Robert Earl Hughes was a tall, wall-eyed country boy who grew up in Missouri who became the heaviest human being alive, tipping the scales at over 1,041 pounds—that is, until July 10, 1958, when he was laid low by the… Continue Reading →
It’s baseball season again, and here is a reminder that trash talk is nothing new. Click the image to display a larger version.
Logansport State Hospital, the state psychiatric hospital, was originally called Longcliff Hospital for the Insane. It was relatively common for folks from all over northern Indiana, including Bremen, to be sent there, since few mental disorders, including senile dementia, could… Continue Reading →
Football was a dangerous game in the days before proper helmets and pads, and when the flying wedge was legal. But it was popular in Bremen as early as the mid-1890s. (It was disallowed in 1907 and returned in 1955.)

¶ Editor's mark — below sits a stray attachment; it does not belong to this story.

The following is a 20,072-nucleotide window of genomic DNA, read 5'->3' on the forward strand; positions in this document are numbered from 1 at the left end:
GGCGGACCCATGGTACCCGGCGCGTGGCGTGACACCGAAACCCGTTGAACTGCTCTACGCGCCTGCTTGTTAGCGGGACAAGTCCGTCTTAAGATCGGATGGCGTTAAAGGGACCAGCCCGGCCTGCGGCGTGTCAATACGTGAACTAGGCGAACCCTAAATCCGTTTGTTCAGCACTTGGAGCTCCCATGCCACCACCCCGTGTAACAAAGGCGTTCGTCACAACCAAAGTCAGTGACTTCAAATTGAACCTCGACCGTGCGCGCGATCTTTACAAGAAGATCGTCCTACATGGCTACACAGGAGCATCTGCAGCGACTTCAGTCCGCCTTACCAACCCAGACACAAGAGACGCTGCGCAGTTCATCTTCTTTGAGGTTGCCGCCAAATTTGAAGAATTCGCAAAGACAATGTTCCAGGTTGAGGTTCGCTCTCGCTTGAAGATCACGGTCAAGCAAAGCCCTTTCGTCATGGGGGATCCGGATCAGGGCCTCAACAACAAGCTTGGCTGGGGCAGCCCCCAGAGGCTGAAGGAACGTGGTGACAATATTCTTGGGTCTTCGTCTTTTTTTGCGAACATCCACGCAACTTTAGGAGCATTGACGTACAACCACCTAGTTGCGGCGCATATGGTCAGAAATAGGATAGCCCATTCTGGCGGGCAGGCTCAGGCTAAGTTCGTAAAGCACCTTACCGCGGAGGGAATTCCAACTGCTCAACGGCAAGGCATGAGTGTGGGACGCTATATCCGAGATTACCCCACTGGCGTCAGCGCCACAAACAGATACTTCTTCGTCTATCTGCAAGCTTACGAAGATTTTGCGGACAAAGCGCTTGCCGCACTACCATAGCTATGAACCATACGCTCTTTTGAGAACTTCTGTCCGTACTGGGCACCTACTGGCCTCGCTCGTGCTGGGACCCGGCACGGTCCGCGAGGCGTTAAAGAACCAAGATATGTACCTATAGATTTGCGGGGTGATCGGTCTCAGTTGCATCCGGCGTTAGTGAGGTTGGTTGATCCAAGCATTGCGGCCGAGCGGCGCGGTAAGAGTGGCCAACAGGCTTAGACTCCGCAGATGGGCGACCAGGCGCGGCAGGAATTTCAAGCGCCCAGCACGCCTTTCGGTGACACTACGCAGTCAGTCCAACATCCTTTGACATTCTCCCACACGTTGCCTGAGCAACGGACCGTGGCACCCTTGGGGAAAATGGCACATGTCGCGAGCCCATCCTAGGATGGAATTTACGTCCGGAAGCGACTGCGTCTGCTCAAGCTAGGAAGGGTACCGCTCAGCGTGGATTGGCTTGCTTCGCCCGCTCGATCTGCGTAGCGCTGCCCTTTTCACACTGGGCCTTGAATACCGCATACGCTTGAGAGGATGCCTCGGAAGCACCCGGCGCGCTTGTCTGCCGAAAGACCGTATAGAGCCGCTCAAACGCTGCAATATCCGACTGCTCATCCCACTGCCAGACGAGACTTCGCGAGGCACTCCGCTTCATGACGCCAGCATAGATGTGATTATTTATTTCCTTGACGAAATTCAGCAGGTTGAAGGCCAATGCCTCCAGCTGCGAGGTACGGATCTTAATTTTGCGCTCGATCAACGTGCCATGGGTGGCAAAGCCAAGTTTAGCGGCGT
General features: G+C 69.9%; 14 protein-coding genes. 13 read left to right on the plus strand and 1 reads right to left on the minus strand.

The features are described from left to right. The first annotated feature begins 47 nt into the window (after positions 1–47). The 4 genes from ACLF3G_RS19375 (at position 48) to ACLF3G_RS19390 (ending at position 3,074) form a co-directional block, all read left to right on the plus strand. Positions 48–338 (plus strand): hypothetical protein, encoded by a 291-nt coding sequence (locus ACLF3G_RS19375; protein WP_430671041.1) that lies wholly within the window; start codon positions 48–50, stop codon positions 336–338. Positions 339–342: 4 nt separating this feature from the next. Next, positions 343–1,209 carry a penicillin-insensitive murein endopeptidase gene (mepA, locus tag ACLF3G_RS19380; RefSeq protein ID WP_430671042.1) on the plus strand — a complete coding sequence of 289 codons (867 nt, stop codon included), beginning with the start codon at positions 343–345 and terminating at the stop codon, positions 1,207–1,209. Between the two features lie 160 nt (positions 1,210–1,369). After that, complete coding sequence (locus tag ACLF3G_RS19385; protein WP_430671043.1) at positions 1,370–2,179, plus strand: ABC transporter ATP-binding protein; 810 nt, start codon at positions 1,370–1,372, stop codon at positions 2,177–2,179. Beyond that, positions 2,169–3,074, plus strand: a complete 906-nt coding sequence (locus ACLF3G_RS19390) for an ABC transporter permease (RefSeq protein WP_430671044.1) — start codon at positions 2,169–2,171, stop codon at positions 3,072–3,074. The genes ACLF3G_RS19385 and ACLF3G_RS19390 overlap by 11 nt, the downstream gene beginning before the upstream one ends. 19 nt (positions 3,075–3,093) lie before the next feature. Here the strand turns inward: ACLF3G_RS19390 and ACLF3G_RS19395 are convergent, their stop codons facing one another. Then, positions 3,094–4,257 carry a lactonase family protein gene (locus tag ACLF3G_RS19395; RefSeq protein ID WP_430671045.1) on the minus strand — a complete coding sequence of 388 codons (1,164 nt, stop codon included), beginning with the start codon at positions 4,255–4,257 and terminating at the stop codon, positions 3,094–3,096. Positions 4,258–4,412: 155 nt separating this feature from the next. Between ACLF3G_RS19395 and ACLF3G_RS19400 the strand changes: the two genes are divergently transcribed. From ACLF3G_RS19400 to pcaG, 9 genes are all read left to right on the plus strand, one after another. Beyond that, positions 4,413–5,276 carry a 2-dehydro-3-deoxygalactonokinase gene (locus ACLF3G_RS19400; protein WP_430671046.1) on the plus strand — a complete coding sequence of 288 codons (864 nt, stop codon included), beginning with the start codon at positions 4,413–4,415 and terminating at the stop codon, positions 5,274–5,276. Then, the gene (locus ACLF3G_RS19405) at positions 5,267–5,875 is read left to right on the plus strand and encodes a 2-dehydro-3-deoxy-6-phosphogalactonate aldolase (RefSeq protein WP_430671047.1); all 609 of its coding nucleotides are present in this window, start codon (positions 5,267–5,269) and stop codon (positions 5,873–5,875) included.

The Enquirer began publishing children’s letters to Santa Claus in 1902, but it didn’t last long. It restarted in the 1930s and became a tradition. Click any image to view it larger.
Recently, this author had the pleasure of sitting with fellow Historic Bremen board-member Charlene Beery and looking through her family collection of more than 100 old photographs that stretch back more than 100 years. Her family, the Rouches, came to… Continue Reading →
Last Sunday, this author had the pleasure of sitting with Kenneth Swank and looking through his family collection of more than 200 old photographs that stretch back 150 years. His great-grandfather, Jacob Swank, married Alice, a daughter of James Bates…. Continue Reading →
Circuses criss-crossed America to great fanfare, few more impressive than that of Adam Forepaugh and his elephant-trainer son, Addie, Jr. Forepaugh’s Circus & Wild West Show was second only to PT Barnum’s, and a great rivalry arose between them. Barnum’s… Continue Reading →
Presented without comment. From the Bremen Enquirer – 12 Oct 1894.